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Reducing the Risk of Endophthalmitis After Intravitreous Injection

Stephen J. Kim, MD; Amy S. Chomsky, MD; Paul Sternberg, MD
JAMA Ophthalmol. 2013;131(5):674-675. doi:10.1001/jamaophthalmol.2013.2914.
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Intravitreous (IVT) injection is the fastest growing procedure in ophthalmology. The number of IVT injections performed in the United States, estimated from Medicare procedure codes, increased from fewer than 3000 injections per year in 1999 to more than 1 million injections in 2008, and the number of injections will continue to increase given the aging population and the expanding indications.1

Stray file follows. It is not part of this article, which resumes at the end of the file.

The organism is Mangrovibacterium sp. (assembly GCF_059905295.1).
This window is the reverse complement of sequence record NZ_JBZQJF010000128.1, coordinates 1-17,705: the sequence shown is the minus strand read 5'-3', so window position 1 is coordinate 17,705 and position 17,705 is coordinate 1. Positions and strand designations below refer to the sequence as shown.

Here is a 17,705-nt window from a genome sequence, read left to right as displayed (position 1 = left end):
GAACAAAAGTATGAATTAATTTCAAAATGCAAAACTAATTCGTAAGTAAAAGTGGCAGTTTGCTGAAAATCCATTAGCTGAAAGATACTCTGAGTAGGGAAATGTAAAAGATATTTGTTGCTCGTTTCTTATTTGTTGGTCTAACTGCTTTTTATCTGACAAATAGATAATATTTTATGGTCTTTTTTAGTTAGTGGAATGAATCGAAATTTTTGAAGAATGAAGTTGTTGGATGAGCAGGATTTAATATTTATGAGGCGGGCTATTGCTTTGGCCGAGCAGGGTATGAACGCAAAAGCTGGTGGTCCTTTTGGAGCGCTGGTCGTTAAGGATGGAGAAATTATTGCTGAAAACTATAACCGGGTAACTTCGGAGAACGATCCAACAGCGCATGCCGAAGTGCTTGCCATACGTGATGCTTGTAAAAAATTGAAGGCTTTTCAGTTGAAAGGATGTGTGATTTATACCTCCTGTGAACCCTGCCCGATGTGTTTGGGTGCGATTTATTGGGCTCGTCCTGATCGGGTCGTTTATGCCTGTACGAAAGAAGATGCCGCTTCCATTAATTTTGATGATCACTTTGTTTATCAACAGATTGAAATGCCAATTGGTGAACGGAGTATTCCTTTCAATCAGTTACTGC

Because of the potential for severe vision loss, endophthalmitis remains the most feared complication after IVT injection, with a reported incidence ranging from 0.02% to 0.2%.2 However, because many retinal conditions require long-term serial injections, the cumulative risk per treated patient is more significant. Furthermore, several recent outbreaks of endophthalmitis have occurred in cities across the United States owing to contaminated bevacizumab, which has raised further safety concerns regarding this procedure. With the rapid increase in injections, this subject merits further review and summative assessments of best practice.

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